Russ Carpenter is from Guildford, Surrey and started out in Drag Racing when he worked for a company fabricating and manufacturing diesel pile drivers. Russ's first racing experience was helping Tony Anderson with his Ford V6 engined dragster named 'Trouble' in 1969. But it was the Daimler Hemi where Russ's mechanical skills flourished and it is for his racing development of this engine and influencing others to go the same route for which Russ is being inducted into the BDRHoF.
The Daimler was the only British V8 Hemi engine. To check out its suitability for drag racing Russ contacted British Leyland and told them he had calculated that the team could get about 400hp out of it compared with 140hp standard. Leyland wrote back and said they had tuned the engine and after 200hp it became very unreliable and they didn't feel it was a very practical engine for racing. However a friend of Russ's at Shell tested the strength of the materials and found all the major components were made of high quality materials. So Russ and Tony stuck with the Daimler, which would eventually have been outputting well over 1000hp.
In developing the car the team built one of the first rear engined dragster chassis in the UK and eventually the car was on track in March 1972, named 'More Trouble'. Developing a British engined car for drag racing meant making your own parts or adapting others and so Russ used a friend's machine shop in the evenings and acquired aluminium from a friend to fabricate parts. The entire fuel system was made this way, topped by an adapted hood scoop, an adaptation for the Daimler engine of the design used widely on Top Fuel Dragsters.
Russ fabricated a slider clutch because a full size one would not fit the car and it was not possible to buy one the correct size. He achieved this by looking closely at the parts for a Top Fuel dragster and re-engineering it himself for his smaller car. A few years later he adapted a racing B&J transmission for the car, making new parts as no spares were available, and up rating the hydraulics on it to make it activate quicker.
After Russ took over the driving in 1975 he won many championships and events in the Senior Dragster ranks. He was introduced to AE Autoparts (Hepolite Glacier) by some friends in 1979 and from then on the car was renamed the Glacier Grenade. He continued to use stock engine parts including Triumph TR6 pistons even with the engine using increasing nitro percentages. With the support of AE Autoparts, Russ driving the Glacier Grenade in July 1980 broke two World Records becoming the first British engined car and the first car anywhere in the world under 5 litres to make a quarter mile pass in less than 8 seconds. The car eventually achieved a speed of 180mph in 7.2 seconds.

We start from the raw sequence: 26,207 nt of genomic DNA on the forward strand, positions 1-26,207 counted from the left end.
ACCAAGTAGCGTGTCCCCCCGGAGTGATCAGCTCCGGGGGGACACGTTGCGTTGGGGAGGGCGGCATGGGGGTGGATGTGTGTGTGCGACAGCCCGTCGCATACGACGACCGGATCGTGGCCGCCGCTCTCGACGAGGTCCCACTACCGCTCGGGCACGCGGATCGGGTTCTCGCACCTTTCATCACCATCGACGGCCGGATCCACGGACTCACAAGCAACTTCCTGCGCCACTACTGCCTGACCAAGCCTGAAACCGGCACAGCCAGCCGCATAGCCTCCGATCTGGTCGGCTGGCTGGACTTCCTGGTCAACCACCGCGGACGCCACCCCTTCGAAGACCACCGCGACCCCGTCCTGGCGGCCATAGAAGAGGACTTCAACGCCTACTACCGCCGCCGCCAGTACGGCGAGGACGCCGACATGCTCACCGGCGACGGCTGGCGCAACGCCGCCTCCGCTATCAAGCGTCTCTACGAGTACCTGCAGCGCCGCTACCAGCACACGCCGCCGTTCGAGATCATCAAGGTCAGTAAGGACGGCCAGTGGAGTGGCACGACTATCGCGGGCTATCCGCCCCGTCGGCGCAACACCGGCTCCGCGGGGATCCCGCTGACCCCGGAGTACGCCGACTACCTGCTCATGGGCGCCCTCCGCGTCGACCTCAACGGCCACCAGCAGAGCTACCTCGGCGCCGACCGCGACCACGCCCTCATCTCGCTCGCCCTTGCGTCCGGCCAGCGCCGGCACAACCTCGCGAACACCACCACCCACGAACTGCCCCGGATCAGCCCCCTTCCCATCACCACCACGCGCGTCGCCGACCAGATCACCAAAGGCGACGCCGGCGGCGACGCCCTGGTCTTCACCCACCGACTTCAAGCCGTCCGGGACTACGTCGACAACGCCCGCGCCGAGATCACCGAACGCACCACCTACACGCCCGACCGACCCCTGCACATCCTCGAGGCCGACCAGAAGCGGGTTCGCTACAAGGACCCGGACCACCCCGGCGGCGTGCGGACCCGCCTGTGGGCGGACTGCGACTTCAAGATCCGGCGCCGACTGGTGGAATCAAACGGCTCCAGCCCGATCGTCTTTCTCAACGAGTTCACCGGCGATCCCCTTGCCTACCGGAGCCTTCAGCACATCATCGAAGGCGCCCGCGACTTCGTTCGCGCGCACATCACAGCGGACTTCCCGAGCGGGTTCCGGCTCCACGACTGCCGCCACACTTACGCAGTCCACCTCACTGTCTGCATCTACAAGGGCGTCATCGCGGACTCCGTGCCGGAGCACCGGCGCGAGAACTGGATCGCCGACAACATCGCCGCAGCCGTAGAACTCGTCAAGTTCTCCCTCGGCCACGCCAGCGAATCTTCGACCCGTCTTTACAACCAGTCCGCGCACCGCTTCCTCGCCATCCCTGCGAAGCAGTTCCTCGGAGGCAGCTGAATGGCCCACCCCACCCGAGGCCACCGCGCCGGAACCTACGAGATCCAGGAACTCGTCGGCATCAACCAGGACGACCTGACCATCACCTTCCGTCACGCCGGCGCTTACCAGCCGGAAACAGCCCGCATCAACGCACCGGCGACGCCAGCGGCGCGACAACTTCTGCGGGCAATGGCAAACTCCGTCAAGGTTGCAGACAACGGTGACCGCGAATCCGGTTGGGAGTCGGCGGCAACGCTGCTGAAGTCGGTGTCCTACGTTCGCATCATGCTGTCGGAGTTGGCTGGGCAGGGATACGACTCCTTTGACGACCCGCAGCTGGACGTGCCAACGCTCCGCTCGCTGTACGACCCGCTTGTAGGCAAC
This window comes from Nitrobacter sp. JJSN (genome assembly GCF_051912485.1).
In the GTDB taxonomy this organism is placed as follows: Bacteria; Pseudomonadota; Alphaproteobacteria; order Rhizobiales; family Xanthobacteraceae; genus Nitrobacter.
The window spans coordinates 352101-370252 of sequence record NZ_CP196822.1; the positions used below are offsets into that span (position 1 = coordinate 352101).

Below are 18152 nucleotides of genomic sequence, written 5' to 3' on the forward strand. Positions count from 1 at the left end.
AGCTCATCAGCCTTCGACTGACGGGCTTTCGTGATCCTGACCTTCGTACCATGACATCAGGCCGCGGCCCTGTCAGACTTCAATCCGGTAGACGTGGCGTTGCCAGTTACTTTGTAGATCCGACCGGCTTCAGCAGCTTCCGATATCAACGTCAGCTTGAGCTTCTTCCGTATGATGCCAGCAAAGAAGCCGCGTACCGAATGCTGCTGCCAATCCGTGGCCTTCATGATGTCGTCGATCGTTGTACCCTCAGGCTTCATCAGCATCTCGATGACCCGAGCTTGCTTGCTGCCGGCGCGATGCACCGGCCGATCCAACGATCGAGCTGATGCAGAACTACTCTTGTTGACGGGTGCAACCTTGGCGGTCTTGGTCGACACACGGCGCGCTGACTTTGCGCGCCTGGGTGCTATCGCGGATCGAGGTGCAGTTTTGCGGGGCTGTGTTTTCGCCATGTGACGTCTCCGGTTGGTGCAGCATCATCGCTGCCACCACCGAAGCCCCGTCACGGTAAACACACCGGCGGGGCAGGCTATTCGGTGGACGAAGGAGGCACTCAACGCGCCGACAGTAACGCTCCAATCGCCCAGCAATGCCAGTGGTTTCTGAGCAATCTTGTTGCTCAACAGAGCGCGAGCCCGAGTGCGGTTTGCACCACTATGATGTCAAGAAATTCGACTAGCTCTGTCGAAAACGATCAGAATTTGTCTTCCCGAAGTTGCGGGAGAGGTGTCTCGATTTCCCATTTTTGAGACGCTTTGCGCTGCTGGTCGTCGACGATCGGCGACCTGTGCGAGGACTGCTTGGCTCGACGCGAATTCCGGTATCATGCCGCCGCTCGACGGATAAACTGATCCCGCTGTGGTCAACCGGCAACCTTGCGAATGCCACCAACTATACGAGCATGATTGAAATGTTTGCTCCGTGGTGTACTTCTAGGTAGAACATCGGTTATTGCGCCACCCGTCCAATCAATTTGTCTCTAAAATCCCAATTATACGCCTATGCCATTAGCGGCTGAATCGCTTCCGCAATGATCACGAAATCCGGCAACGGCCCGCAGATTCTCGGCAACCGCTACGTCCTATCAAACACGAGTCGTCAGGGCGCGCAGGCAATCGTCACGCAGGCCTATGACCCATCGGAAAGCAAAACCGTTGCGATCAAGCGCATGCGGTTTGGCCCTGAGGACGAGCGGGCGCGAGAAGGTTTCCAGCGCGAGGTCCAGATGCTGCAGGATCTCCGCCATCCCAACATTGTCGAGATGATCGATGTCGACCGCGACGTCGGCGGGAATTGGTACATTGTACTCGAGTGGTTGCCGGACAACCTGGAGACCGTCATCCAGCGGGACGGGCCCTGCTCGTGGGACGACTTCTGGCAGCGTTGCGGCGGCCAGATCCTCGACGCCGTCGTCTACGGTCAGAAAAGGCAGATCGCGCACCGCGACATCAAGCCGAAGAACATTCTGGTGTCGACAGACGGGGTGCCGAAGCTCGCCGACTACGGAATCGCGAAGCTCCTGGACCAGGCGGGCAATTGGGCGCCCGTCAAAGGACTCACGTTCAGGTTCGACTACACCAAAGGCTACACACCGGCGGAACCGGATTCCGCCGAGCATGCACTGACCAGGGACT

His performances were such that competitors were starting to complain that the rules favoured Russ and wanted to penalise him for weight. After the rule changes came in, Russ's response was to fit a heavier but stronger and more efficient Ford nine inch rear axle, which made the car even quicker and his competitors asking for the weight break change to be revoked.
Russ took the dragster to Europe to compete. At Mantorp Park, Swedish competitors, to the consternation of the event organisers, protested he was allocated to the wrong class as the weight on the entry form did not include Russ's own, not insubstantial, weight. Put into a less advantageous class, Russ proceeded to beat all Swedish competitors being pipped in the final by rival John Whitmore who was in the lower class.
At Le Mans in 1983 Russ was again protested, this time by Swedish Top Fuel racers when he was included in that class to make the numbers up. Dennis Priddle pointed out to them that they were only protesting because they couldn't even run the same times as Russ.
Russ won the Euro Series Championship twice in the 1980s and had a rivalry with the Daimler V8 engined dragster of Robin Read until in 1989 small nitro fuelled cars were outlawed for the Euro Series. He nevertheless kept the car and has exhibited it regularly for over twenty years.